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Kelly's Army Strong

The eclectic mix of protesters demanding justice for Kelly Thomas still has battles to fight, even after two officers were charged in his death

Rain mists down on the dozens of signs sprawled on the lawn in front of the Fullerton Police Department on the morning of Sept. 25. For just a second, there's silence, then a passerby honks his horn, and the chant starts again: "Kelly's Army; we won't go. Two down, four to go."

Three days earlier, Orange County District Attorney Tony Rackauckas lodged charges against two of the six Fullerton policemen involved in the July 5 beating death of Kelly Thomas.

Ron Thomas, Kelly's father, smiles as he looks at the 25 or so protesters holding signs and bullhorns and wearing shirts and hats with his son's name on them. Then, a short man with shiny cheeks and a wide smile walks up to Thomas with an outstretched hand. "How are you doing?" Thomas asks, as the men shake hands.

Members of Kelly's Army march between memorial site and Fullerton Police Department
Marisa Gerber
Members of Kelly's Army march between memorial site and Fullerton Police Department

"What a wonderful somewhat of a victory," the man says about the DA's decision.

"Yeah, we won a major battle; now, let's go on and win this war," Thomas says, before thanking the protester. "It's not me, man; it's all of us in this. I'd be one man standing here in the grass. It's all of us that did it. It's the pressure that all of us put on them."

Thomas remembers when that us began. It was several days after Kelly's death, he says. He heard that a Fullerton resident named Andy Anderson was so upset about what happened to Thomas' schizophrenic, homeless son that he planned to protest on a Tuesday night. Thomas and a few others showed up, but Thomas suggested they protest on Saturdays instead, so more people could come.

Christine Walker says she remembers that first Saturday protest. A handful of people gathered on the corner of Commonwealth and Highland avenues. They didn't have signs yet, so a few were spray-painted that day. The momentum built quickly, she says. "The next weekend, it was probably double the crowd, and then even more stories kept coming out, and it kept getting bigger and bigger and bigger."

Thanks to social media—the "Justice for Kelly Thomas" Facebook page has thousands of followers—and consistent coverage by the Friends for Fullerton's Future blog, the number of protesters swelled to upward of 250 by late July.

As the crowd size ballooned, the group earned its name, Thomas says. "I made the statement that I was at war with the police department and the City Council, and that all of these people were all part of Kelly's Army," he recalls. "It was just a quick thought on my part, but then it took off, and everyone liked it and wanted to be a member."

The motif really stuck, too. A lot of protesters wear camouflage. The "army" even has an official chaplain: Pastor Wiley Drake of Buena Park. A longtime far-right commentator who has grabbed headlines for his Obama-hating and homophobic jeremiads, Drake broadcasts live from the protests for his show on Crusade Radio. He says Thomas gave him his blessing to be chaplain last week.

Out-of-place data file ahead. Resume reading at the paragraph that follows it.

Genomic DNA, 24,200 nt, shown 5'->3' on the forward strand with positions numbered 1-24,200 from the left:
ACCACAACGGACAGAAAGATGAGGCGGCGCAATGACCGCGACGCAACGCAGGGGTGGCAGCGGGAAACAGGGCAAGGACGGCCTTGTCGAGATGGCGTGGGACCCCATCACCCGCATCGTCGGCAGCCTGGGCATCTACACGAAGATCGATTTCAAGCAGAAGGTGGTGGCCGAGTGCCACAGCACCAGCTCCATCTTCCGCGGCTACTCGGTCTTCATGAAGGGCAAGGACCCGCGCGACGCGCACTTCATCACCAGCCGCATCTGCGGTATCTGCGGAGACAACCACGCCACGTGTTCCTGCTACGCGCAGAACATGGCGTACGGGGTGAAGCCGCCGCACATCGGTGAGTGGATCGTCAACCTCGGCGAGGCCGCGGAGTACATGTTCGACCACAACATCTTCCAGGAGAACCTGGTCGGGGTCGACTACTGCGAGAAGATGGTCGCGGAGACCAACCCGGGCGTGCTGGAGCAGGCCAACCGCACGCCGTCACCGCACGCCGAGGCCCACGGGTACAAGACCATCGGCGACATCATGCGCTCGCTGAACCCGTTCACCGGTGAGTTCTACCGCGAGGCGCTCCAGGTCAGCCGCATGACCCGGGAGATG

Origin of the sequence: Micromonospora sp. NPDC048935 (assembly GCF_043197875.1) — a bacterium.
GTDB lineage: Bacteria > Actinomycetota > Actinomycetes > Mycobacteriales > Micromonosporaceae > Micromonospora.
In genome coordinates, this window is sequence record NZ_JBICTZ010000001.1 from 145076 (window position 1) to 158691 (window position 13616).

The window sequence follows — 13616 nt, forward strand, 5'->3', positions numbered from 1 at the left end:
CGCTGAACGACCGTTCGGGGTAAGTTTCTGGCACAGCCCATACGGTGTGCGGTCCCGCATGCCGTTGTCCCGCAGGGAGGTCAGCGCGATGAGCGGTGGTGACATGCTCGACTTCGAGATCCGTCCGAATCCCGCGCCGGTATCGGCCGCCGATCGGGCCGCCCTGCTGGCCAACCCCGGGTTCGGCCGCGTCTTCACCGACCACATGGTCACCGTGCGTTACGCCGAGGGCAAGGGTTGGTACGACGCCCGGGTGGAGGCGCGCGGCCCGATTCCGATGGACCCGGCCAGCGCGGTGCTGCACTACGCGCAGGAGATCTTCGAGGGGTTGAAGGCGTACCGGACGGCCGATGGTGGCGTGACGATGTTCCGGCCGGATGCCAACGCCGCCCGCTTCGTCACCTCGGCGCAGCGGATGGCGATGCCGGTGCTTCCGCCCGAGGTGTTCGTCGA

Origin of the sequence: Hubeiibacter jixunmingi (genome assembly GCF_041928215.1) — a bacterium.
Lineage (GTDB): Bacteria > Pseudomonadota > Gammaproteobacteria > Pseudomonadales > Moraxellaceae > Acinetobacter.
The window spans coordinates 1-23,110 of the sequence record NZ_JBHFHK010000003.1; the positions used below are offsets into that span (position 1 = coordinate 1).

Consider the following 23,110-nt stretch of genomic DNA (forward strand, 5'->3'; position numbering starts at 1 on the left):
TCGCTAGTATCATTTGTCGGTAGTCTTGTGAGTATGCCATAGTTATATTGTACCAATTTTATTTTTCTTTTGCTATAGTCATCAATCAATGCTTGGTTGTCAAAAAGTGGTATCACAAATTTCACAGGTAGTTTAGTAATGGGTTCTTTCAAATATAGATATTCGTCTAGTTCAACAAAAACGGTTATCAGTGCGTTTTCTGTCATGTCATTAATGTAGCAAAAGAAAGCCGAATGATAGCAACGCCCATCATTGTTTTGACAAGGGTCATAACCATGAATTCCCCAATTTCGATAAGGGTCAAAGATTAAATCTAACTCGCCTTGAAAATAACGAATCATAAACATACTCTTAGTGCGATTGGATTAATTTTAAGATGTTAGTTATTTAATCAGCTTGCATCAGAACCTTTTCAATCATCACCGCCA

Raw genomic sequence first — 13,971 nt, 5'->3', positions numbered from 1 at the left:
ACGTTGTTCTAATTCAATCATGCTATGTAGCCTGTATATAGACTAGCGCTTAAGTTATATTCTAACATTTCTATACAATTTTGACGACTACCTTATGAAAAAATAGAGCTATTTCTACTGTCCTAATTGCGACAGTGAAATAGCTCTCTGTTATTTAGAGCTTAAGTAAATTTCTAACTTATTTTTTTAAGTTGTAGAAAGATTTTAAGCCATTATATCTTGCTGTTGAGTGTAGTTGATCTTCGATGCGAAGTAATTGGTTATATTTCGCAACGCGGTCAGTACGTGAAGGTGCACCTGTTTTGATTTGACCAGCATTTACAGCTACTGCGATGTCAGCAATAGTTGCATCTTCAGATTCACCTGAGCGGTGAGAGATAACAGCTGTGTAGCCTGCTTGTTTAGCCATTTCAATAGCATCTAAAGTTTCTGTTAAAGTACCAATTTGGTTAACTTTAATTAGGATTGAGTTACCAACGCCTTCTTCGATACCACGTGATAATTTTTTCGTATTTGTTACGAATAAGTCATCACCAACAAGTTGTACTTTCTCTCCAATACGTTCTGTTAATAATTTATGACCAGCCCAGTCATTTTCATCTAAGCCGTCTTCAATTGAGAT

Some protesters call Kelly's Army a movement; others call it a family. If nothing else, it's a slice of society made up of babies and grandmas, atheists and religious zealots, the politically savvy and people who have never registered to vote, a man who worked for a police union and another who was beaten by a cop, the far-left anti-war agitators of ANSWER LA and the "constitutionalist" Oath Keepers, a few people who knew Kelly well and even more who didn't, people who have no idea what it's like to have a mentally ill relative and those who know all too well.

For Joey Cadavid, the group's diversity is part of its strength. "If there's one positive thing about it, it's that people realize that sometimes their political, sexual orientation and class differences are not nearly as important to them as they thought, when faced with a real issue."

By mid-September, the number of protesters had dropped to 50 or so, and the remaining few formed what Kelly's mother, Cathy Thomas, described as "one big family." Many agree with that sentiment. "Fighting for justice and seeing our community come together has been amazing," Walker says. "Some of my dearest friends I met 11 weeks ago, when this started."

Tony Bushala of Friends for Fullerton's Future calls it a movement. "It's pretty rewarding to be involved with a movement, if you will," he says. "People started coming together from all walks of life to protest. We were a symbol."

And Kelly's Army reached a milestone on Sept. 21. For weeks, it had demanded action from the DA's office, and on the morning of Rackauckas' press conference, dozens of members carpooled to the DA's office in Santa Ana. When news leaked that one officer would be charged with second-degree murder and another with manslaughter, Ron Thomas walked over to the group he had protested with for weeks and shared the news. They hugged and cried and chanted for Kelly.

The DA's job is to make decisions based on evidence, not the mood of protesters, but many members of Kelly's Army feel they influenced the outcome. "Yeah, I think the DA wouldn't have even had a decision to make if it weren't for us out here. I think they would have totally brushed it under the carpet," Cadavid said at the Sept. 25 protest.

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